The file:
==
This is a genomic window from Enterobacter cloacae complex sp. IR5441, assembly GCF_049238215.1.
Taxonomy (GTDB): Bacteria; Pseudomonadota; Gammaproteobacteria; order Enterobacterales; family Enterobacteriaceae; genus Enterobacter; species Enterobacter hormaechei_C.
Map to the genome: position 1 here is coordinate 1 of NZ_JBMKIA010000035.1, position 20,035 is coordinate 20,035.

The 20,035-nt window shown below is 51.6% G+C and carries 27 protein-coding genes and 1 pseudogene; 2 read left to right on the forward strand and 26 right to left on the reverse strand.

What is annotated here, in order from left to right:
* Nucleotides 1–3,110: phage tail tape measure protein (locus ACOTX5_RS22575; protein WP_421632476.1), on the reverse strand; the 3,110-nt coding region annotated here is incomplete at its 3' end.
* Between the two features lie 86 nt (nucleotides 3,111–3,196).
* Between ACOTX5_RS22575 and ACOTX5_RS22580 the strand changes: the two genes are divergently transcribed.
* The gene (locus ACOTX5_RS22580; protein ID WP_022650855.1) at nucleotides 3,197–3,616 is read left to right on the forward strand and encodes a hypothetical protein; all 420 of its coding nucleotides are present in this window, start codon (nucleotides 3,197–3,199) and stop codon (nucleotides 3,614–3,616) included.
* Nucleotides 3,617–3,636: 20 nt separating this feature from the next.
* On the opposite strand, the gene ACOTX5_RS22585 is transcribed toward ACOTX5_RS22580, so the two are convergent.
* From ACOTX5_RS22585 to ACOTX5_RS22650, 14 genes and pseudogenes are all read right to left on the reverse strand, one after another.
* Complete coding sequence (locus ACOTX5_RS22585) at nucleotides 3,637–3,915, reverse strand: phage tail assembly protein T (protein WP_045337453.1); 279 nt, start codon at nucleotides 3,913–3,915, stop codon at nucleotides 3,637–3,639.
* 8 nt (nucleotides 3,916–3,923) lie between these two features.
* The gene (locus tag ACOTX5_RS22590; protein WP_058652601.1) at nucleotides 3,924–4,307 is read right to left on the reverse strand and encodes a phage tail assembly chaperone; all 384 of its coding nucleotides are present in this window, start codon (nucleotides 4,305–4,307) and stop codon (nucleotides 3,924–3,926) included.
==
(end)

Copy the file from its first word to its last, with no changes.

This is a genomic window from Enterobacter cloacae complex sp. IR5441, assembly GCF_049238215.1.
Taxonomy (GTDB): Bacteria; Pseudomonadota; Gammaproteobacteria; order Enterobacterales; family Enterobacteriaceae; genus Enterobacter; species Enterobacter hormaechei_C.
Map to the genome: position 1 here is coordinate 1 of NZ_JBMKIA010000035.1, position 20,035 is coordinate 20,035.

The 20,035-nt window shown below is 51.6% G+C and carries 27 protein-coding genes and 1 pseudogene; 2 read left to right on the forward strand and 26 right to left on the reverse strand.

What is annotated here, in order from left to right:
* Nucleotides 1–3,110: phage tail tape measure protein (locus ACOTX5_RS22575; protein WP_421632476.1), on the reverse strand; the 3,110-nt coding region annotated here is incomplete at its 3' end.
* Between the two features lie 86 nt (nucleotides 3,111–3,196).
* Between ACOTX5_RS22575 and ACOTX5_RS22580 the strand changes: the two genes are divergently transcribed.
* The gene (locus ACOTX5_RS22580; protein ID WP_022650855.1) at nucleotides 3,197–3,616 is read left to right on the forward strand and encodes a hypothetical protein; all 420 of its coding nucleotides are present in this window, start codon (nucleotides 3,197–3,199) and stop codon (nucleotides 3,614–3,616) included.
* Nucleotides 3,617–3,636: 20 nt separating this feature from the next.
* On the opposite strand, the gene ACOTX5_RS22585 is transcribed toward ACOTX5_RS22580, so the two are convergent.
* From ACOTX5_RS22585 to ACOTX5_RS22650, 14 genes and pseudogenes are all read right to left on the reverse strand, one after another.
* Complete coding sequence (locus ACOTX5_RS22585) at nucleotides 3,637–3,915, reverse strand: phage tail assembly protein T (protein WP_045337453.1); 279 nt, start codon at nucleotides 3,913–3,915, stop codon at nucleotides 3,637–3,639.
* 8 nt (nucleotides 3,916–3,923) lie between these two features.
* The gene (locus tag ACOTX5_RS22590; protein WP_058652601.1) at nucleotides 3,924–4,307 is read right to left on the reverse strand and encodes a phage tail assembly chaperone; all 384 of its coding nucleotides are present in this window, start codon (nucleotides 4,305–4,307) and stop codon (nucleotides 3,924–3,926) included.